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A 'leftovers' bench

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condeesteso

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Can never have too many bench threads around here :D
Having finished my 'posh' bench a few moths ago, I knocked up a mini-table to use for assembly and also as a 'mucky' bench - sharpening, any metalworking etc, but I'm not at all happy with it as it is too light and a bit small. So I started thinking about a slightly bigger table. Then I thought fit a vice to it to make it versatile. And it grew from there.

The bits list:
- a 9" Record Q/R (Tail-vice)
-a a metal vice screw from an old bench I had and rebuilt
- a stack of 2"+ ash sawn boards
- some oak, mainly one board 68" x 11" x 3"

So the assembly table is taking virtual shape: 5'6" long, Record tail-vice, a leg vice on front using the metal screw I have.

I'll do some pics as and when I can get properly started (too nippy out there today).

Questions: I have never done a leg vice before, so any tricks welcome. Mixing of stocks... this will end up using ash, oak, beech vice faces (easily replaceable mainly to please Bugbear) maybe even some lime. They are all stabilised to the climate and will remain so.

I also need some good quality coach bolts (stainless re the oak).

This could be a cracking compact bench I think, but opinions welcome please.
 

marcros

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Douglas,

Re leg vice It is well worth downloading the benchcrafted instructions http://benchcrafted.com/Downloads.html

Not only does it give you a shopping list, it also tells you how everything goes together. You will just have to swap a few bits around if you are using a wooden handle rather than handwheels.

The roubo bench project completed by Tony has some useful pictures and discussion on it too.

Mark
 

condeesteso

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Hi Mark - had a look, also went back to C Schwarz book and a couple of articles in Pop Wood. I have been cracking along with the main structure and it's going quite quickly - machines this time: bandsaw and Tsaw for tenons, Forstners to clear the big mortices etc. Must say it is so much easier working these shorter lengths anyway. It's ending up a mere 5'6", about 22" deep, 33" high (same as the recent twin-screw 8 footer I did).
I'll soon be on the leg-vice and have some theories to test- pics and progress report to follow.
And I decided to put a sliding deadman in again. This secondary bench started out as an assembly table also to be used for 'mucky' stuff (sharpening, tuning the odd plane etc) but it's difficult to resist the extra mile I find.
 

marcros

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Douglas,

You could go the extra couple of miles and put in a sliding leg vice... also what about a moxon vice for cutting dovetails on?!

If you are using it for assembly, is it worth considering a removable piece in the top, in case you need access for clamping? I have seen this on somebody's WIP, or online somewhere and it looked a useful feature.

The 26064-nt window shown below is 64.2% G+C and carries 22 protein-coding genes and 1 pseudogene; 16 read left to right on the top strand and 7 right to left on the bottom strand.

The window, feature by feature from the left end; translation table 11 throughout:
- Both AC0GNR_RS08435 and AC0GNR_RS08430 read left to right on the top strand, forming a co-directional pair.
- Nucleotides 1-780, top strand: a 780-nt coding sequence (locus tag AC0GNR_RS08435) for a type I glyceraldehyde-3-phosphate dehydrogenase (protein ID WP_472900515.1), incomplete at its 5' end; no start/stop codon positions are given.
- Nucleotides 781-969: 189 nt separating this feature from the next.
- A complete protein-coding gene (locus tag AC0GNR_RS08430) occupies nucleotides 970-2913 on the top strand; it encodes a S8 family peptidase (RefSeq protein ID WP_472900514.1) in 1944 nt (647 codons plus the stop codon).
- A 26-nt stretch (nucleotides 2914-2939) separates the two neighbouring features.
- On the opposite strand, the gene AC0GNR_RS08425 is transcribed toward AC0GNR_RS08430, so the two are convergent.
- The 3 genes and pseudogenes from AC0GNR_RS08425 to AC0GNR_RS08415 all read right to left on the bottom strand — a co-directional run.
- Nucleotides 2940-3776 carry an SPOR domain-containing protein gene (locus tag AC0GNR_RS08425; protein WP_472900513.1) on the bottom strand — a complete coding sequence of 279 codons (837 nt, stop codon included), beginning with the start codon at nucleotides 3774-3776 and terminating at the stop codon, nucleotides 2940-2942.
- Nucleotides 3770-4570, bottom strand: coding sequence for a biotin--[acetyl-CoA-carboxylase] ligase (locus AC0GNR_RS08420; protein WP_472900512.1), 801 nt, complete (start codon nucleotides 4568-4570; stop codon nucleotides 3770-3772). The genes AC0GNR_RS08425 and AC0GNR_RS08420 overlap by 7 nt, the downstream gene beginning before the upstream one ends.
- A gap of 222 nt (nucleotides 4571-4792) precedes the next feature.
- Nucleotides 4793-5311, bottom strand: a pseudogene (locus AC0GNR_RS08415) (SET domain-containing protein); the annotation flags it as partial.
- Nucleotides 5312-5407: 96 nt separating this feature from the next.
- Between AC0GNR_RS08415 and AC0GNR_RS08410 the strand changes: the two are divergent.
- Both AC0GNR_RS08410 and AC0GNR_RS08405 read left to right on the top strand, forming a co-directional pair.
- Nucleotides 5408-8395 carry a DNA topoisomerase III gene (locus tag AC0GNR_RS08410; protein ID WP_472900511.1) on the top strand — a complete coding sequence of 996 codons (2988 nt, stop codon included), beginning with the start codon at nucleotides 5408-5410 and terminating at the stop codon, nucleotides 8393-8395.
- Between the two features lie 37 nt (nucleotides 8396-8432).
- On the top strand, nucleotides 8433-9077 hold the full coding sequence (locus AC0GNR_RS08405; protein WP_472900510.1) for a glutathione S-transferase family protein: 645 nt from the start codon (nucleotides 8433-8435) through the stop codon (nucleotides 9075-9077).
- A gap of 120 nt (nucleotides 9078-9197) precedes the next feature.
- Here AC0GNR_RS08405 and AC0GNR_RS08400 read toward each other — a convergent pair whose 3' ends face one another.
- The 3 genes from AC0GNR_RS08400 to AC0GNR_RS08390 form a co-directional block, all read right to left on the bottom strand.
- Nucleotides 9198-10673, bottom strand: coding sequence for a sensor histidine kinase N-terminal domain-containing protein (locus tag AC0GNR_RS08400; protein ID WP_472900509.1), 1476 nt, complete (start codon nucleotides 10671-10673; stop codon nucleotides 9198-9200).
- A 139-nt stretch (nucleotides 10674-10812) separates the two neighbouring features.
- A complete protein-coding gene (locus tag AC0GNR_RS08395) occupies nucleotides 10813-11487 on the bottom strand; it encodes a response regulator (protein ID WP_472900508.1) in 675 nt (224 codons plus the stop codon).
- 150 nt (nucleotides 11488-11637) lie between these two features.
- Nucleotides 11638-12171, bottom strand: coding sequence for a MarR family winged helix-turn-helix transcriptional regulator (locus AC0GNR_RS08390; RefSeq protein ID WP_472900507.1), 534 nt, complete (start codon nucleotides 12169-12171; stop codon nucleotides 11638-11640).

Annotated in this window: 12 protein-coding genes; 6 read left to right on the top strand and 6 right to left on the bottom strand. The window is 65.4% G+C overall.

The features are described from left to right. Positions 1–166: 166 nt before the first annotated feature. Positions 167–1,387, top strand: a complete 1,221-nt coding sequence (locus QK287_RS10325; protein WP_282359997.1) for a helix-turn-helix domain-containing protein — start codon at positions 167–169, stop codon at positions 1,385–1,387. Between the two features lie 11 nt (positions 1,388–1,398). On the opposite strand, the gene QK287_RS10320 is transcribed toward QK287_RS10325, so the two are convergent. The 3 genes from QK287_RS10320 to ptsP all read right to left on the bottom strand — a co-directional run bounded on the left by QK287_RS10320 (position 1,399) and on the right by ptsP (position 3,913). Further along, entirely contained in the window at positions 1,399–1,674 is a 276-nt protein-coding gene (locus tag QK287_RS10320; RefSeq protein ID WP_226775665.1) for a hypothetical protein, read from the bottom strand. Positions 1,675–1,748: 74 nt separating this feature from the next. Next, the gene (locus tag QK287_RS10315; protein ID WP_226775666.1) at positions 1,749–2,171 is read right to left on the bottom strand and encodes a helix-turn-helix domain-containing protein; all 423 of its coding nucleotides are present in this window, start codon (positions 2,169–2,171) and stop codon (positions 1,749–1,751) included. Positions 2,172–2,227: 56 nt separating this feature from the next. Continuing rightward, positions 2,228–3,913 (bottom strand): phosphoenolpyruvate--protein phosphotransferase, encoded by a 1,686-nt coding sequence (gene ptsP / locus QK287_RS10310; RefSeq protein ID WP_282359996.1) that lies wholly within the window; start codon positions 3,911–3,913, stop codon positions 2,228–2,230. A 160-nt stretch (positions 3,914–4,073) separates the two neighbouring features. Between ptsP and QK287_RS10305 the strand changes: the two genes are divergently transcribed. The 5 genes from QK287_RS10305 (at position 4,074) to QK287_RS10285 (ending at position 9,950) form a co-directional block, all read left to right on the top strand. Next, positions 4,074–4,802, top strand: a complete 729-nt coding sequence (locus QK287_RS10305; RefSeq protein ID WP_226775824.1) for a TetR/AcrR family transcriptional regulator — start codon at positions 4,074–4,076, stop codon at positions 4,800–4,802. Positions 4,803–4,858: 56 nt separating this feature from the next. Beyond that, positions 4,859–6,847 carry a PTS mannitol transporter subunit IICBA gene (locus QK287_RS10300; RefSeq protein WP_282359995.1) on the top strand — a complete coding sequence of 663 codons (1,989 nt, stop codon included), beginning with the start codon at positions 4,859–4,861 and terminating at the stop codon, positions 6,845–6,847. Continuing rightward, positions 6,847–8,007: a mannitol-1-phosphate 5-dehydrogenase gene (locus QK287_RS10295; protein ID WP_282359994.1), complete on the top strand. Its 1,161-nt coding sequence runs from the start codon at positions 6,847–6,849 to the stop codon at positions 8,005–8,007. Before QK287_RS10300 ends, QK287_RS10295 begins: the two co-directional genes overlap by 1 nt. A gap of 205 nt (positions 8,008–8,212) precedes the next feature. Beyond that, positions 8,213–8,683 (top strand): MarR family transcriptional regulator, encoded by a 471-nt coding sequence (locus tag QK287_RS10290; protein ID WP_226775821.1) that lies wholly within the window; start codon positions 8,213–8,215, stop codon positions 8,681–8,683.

Have you sorted the guides for the leg vice yet- the timber housing and nylon wheels?

It will be interesting to see how you find the depth- I have a 27" firedoor for my top, and am wondering whether to either trim it down, or whether to put a tool tray in the back. I think that it is just a little too deep at the moment, based on how much of the 600mm kitchen I actually tend to use!

Are you drawboring the joints, or is it a huge task on these large sections of timber (asks one who has never drawbored a joint in his life...)?
 

condeesteso

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Oh Mark... it was supposed to be a quick basic second bench - for assembly and for messy things (plane tuning for example). I have been interested in a leg vice for ages, so that's being done, but in a basic way. I saw somewhere about wheels for the lower guide etc ( I think Richard Maguire does something like that) but I'm starting with the very old basic design. I will have more to say about how I suspect they work and what they may not be very good at :wink:
The Moxon as far as I understand is a vice within a vice, or fixed to the top in some way? I mean I didn't think it was a built-in thing... may add one for the main bench later but haven't felt a great need yet (I think the higher working position may be good when sawing dovetails for example, but I manage).
The depth is my standard for a bench (max 22") - it's small for an assembly table but space is limited. Actually I think the max for a bench is 22", I'd be quite happy with 18" much of the time and I note your point re how much of the kitchen worktop you use (90% of the time is a kind of rule, I think).
Anyway, so far it looks a bit like this:

A slab of oak ready to be ripped into 3, for top members. It was this slab that decided the overall bench length:
b2-1.jpg


Top, 3 lengths of the oak,(2 to front, one at rear complete with a nice big knot but still very straight and solid):
b2-2.jpg


The front left leg, bored ready for the leg vice:
b2-3.jpg


More news later... it is cracking on, and let's not forget it was just a quick second, using up bits I had around... including a fair lot of wood :lol:
 

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No skills

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I honestly think it would be a much harder challenge to actually make Douglas construct a real quick/basic/easy/dirty bench :D

Give him some softwood and ply, screws and glue! I can see the look of horror now :twisted:


But no... another well made mini masterpiece on the way - thinly disguised as a quick/basic/easy/dirty bench.


Damn.




:)
 

marcros

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Lets set the challenge then...

Douglas, you must discard the vice you have, and integrate one containing a cheap Chinese casting. And the bench must be constructed from B and Q's finest banana wood!
 

condeesteso

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Very funny Skills! Yep, I've done benches from ply, mdf, softwood. Didn't love 'em but I made them and they did work too - as we all know they do.
And Mark - I suspect the front screw for the leg-vice is probably made in China (ex-Axminster and budget). Re the banana-wood that would be cheating. I said it was from leftovers. Can I help it if the leftovers are English oak and ash?? I have not bought a single thing for this bench yet... and I'm very close to home with it. Even found some coach bolts the other day. It's a freebie.
This one honestly started (in my mind) as a small assembly table, then you add a vice, then another, then you thicken the top up a bit...
Once this is done I will need a small assembly table** to double as a 'mucky' bench... cos this one is beginning to please me.
What I will really need is... HELP.

** and a way bigger workshop.
For sale: a Bench.

(btw - lot to be said for smaller benches, don't have to walk so far. It's like big kitchens... not ergonomically sound. Debate.)
 

No skills